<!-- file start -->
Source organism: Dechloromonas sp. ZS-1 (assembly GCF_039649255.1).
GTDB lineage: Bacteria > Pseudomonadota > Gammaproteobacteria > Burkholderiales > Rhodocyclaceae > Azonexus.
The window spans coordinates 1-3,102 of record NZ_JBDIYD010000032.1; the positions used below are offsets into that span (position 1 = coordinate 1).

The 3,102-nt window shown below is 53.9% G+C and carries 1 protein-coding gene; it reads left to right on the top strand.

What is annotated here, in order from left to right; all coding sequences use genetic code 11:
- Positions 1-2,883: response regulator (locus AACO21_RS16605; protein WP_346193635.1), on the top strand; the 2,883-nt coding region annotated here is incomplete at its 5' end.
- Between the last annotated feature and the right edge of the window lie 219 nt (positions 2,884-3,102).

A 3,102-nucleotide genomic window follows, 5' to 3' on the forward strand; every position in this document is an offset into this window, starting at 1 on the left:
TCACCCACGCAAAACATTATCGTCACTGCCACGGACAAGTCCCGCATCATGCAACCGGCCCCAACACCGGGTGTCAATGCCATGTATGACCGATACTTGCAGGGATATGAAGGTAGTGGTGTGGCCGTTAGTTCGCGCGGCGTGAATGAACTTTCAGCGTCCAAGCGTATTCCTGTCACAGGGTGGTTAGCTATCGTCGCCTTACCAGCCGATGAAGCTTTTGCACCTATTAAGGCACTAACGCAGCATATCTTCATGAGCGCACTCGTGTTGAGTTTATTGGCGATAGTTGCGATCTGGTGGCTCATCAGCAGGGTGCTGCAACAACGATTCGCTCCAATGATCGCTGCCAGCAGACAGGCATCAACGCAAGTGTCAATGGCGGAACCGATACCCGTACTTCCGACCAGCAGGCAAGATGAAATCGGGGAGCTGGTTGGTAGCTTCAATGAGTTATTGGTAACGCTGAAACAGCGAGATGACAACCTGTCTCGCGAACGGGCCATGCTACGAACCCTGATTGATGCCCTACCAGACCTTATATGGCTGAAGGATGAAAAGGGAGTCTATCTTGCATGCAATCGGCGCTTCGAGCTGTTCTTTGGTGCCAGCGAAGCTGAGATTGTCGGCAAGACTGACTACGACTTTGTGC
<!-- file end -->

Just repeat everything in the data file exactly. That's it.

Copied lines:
Source organism: Dechloromonas sp. ZS-1 (assembly GCF_039649255.1).
GTDB lineage: Bacteria > Pseudomonadota > Gammaproteobacteria > Burkholderiales > Rhodocyclaceae > Azonexus.
The window spans coordinates 1-3,102 of record NZ_JBDIYD010000032.1; the positions used below are offsets into that span (position 1 = coordinate 1).

The 3,102-nt window shown below is 53.9% G+C and carries 1 protein-coding gene; it reads left to right on the top strand.

What is annotated here, in order from left to right; all coding sequences use genetic code 11:
- Positions 1-2,883: response regulator (locus AACO21_RS16605; protein WP_346193635.1), on the top strand; the 2,883-nt coding region annotated here is incomplete at its 5' end.
- Between the last annotated feature and the right edge of the window lie 219 nt (positions 2,884-3,102).

A 3,102-nucleotide genomic window follows, 5' to 3' on the forward strand; every position in this document is an offset into this window, starting at 1 on the left:
TCACCCACGCAAAACATTATCGTCACTGCCACGGACAAGTCCCGCATCATGCAACCGGCCCCAACACCGGGTGTCAATGCCATGTATGACCGATACTTGCAGGGATATGAAGGTAGTGGTGTGGCCGTTAGTTCGCGCGGCGTGAATGAACTTTCAGCGTCCAAGCGTATTCCTGTCACAGGGTGGTTAGCTATCGTCGCCTTACCAGCCGATGAAGCTTTTGCACCTATTAAGGCACTAACGCAGCATATCTTCATGAGCGCACTCGTGTTGAGTTTATTGGCGATAGTTGCGATCTGGTGGCTCATCAGCAGGGTGCTGCAACAACGATTCGCTCCAATGATCGCTGCCAGCAGACAGGCATCAACGCAAGTGTCAATGGCGGAACCGATACCCGTACTTCCGACCAGCAGGCAAGATGAAATCGGGGAGCTGGTTGGTAGCTTCAATGAGTTATTGGTAACGCTGAAACAGCGAGATGACAACCTGTCTCGCGAACGGGCCATGCTACGAACCCTGATTGATGCCCTACCAGACCTTATATGGCTGAAGGATGAAAAGGGAGTCTATCTTGCATGCAATCGGCGCTTCGAGCTGTTCTTTGGTGCCAGCGAAGCTGAGATTGTCGGCAAGACTGACTACGACTTTGTGC